GALVESTON — After spending nearly four years and $800,000 seeking federal approval for its project, an island development firm wants a federal court to declare the U.S. Army Corps of Engineers no longer has jurisdiction over its property.
The lawsuit, which follows a Supreme Court decision last year, could limit the corps’ authority to protect wetlands throughout Galveston’s West End.
In U.S. District Court in Galveston on Thursday, Kahala Development, which is building Beachside Village between 8 Mile and 9 Mile roads south of FM 3005, filed a lawsuit against the regulatory agency seeking relief from what the company called a “bureaucratic nightmare.”
If Kahala succeeds, the case could have far-reaching implications for West End developers, who must comply with what they say is a costly and cumbersome process for permits to fill and dredge wetlands to make way for high-end homes.
Wetlands are ecosystems essential to marine life and flood-water detention and are supposed to be protected under the Clean Water Act.
The ecosystems, disappearing under development, are the subject of clashes between developers and environmentalists.
Anthony Buzbee, an attorney representing Kahala Development, said the corps has overstepped its authority and isn’t correctly following guidelines.
He intends in court to use a June 2006 U.S. Supreme Court ruling that limits the corps’ authority to protect wetlands.
The ruling forces the corps to determine a closer proximity between wetlands and federally controlled waterways before it can claim jurisdiction.
The lawsuit argues that “so-called wetlands” at the Kahala development are not subject to the corps’ jurisdiction because they aren’t connected to U.S. waters.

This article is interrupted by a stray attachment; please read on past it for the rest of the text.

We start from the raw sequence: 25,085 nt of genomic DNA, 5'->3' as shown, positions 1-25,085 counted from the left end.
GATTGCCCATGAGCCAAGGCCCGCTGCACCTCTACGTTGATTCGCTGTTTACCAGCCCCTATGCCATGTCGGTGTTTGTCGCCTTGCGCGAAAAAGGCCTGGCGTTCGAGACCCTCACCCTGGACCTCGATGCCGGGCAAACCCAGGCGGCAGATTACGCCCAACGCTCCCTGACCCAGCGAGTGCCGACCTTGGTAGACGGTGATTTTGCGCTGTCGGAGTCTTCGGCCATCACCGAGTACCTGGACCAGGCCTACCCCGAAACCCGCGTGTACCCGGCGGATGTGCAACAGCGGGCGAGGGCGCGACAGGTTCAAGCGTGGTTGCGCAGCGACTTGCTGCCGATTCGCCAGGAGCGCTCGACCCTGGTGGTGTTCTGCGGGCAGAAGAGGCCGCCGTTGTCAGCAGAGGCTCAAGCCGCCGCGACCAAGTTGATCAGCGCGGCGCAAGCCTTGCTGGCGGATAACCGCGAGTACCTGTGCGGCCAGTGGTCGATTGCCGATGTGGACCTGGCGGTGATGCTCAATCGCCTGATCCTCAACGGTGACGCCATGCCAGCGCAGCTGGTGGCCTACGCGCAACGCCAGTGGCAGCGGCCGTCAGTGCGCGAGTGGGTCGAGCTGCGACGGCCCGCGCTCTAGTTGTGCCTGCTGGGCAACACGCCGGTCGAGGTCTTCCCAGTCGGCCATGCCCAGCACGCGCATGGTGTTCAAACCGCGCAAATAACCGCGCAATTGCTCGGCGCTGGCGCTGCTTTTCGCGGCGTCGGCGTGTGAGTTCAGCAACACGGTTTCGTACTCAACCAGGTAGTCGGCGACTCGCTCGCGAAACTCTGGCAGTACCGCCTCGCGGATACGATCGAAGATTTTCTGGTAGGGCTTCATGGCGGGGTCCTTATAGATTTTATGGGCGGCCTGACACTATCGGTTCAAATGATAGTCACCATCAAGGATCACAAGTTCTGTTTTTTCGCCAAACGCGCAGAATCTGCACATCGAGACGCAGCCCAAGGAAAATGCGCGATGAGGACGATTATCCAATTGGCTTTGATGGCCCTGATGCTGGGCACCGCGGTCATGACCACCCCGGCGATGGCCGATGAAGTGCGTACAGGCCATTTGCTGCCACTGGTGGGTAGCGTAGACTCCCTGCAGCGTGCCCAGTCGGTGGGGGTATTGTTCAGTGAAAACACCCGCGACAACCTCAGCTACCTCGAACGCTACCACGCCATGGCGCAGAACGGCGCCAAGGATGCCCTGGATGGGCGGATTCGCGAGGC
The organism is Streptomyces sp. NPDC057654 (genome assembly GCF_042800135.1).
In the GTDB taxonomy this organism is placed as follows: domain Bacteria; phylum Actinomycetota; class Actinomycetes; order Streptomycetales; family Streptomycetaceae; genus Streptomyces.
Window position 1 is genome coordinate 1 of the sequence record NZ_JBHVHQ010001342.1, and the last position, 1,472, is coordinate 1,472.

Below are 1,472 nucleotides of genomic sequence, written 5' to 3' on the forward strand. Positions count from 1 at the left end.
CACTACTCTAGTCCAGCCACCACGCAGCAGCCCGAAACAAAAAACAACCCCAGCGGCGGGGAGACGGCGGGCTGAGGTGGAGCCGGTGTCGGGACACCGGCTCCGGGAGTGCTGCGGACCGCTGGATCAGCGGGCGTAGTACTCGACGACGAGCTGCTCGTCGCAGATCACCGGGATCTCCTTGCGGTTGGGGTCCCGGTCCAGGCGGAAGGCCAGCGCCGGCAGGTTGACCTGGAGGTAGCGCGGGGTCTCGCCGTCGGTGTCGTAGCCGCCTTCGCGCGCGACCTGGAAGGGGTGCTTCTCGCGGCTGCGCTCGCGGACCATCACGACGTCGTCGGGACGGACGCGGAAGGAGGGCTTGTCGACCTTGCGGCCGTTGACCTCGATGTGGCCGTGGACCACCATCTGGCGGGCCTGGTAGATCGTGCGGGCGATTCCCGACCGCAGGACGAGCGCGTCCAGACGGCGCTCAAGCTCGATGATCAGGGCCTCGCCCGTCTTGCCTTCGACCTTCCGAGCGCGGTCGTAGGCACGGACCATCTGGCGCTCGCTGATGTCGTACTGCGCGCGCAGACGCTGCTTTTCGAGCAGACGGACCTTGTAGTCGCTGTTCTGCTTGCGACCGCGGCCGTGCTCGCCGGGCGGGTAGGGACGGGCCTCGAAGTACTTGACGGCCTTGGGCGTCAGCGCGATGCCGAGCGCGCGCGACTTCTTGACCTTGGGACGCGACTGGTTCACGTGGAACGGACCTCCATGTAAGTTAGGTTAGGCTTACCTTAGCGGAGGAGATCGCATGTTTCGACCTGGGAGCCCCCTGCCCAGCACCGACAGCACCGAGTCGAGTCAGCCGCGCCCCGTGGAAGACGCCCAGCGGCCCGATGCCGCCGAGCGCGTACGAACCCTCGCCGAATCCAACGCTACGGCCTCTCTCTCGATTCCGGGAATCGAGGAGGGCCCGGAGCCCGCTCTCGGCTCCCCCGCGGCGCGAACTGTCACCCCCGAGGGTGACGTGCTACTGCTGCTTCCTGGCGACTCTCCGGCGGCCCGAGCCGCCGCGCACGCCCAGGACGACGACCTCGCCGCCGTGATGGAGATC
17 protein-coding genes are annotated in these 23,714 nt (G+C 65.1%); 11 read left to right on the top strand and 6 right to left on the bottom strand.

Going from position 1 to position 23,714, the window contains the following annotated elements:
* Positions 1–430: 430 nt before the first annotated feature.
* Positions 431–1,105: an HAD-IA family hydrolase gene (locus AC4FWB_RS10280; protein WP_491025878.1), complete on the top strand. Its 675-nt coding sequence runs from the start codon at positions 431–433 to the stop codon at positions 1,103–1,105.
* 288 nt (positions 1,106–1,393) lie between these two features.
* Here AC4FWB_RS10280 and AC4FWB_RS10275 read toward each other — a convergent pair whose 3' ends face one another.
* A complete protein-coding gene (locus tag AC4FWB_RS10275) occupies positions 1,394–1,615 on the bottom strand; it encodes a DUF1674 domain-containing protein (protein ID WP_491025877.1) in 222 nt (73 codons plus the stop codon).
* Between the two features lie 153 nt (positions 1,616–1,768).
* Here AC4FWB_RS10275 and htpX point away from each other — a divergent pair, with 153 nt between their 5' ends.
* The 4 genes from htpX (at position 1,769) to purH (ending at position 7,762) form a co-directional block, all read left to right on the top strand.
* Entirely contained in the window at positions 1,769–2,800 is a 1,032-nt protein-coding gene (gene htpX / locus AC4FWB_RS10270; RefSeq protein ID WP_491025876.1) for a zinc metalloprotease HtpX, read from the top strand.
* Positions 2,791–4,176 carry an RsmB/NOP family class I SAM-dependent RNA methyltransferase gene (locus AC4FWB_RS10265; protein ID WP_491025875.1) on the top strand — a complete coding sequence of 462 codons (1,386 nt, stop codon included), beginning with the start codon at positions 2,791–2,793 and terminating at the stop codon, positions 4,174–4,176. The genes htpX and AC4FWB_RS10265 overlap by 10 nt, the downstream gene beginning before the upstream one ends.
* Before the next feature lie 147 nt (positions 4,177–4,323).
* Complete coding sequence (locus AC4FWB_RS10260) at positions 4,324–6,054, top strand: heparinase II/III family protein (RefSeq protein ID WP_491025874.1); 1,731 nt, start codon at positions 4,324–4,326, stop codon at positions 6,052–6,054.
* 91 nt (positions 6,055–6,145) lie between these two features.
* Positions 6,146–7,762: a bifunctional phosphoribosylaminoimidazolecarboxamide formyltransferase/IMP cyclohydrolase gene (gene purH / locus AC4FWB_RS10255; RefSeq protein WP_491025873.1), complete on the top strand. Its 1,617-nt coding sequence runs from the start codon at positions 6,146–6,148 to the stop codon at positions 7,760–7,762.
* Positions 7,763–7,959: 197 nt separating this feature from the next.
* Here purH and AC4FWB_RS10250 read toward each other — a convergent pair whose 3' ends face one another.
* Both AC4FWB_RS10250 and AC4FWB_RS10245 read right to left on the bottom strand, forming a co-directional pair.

“If successful — and it appears that we will be successful — this will change dramatically what the corps has been doing, and what it can do, with regard to the West End,” Buzbee said.
Corps officials were not immediately available for comment.
Kahala has long been at odds with the corps about wetlands on which it’s developing 154 lots on 62 acres. The permit process and disagreements with the corps have kept the developer from completing the project, Buzbee said.
The lawyer said his client has offered mitigation that would have contained three times the amount of wetlands at issue and has attempted to make his project “eco-friendly.”
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On June 7, the Environmental Protection Agency and the U.S. Army Corps of Engineers clarified their roles in protecting wetlands.
The agencies would:
• Continue to regulate “traditionally navigable waters,” including all rivers and other waters that are large enough to be used by boats that transport commerce and any wetlands adjacent to such waters.
• Continue to regulate “non-navigable tributaries that are relatively permanent and wetlands that are physically connected to these tributaries”
• Continue, based on case-by-case determinations, to regulate other tributaries and adjacent wetlands that have certain characteristics that significantly affect traditionally navigable waters.
The Galveston Daily News
July 20, 2007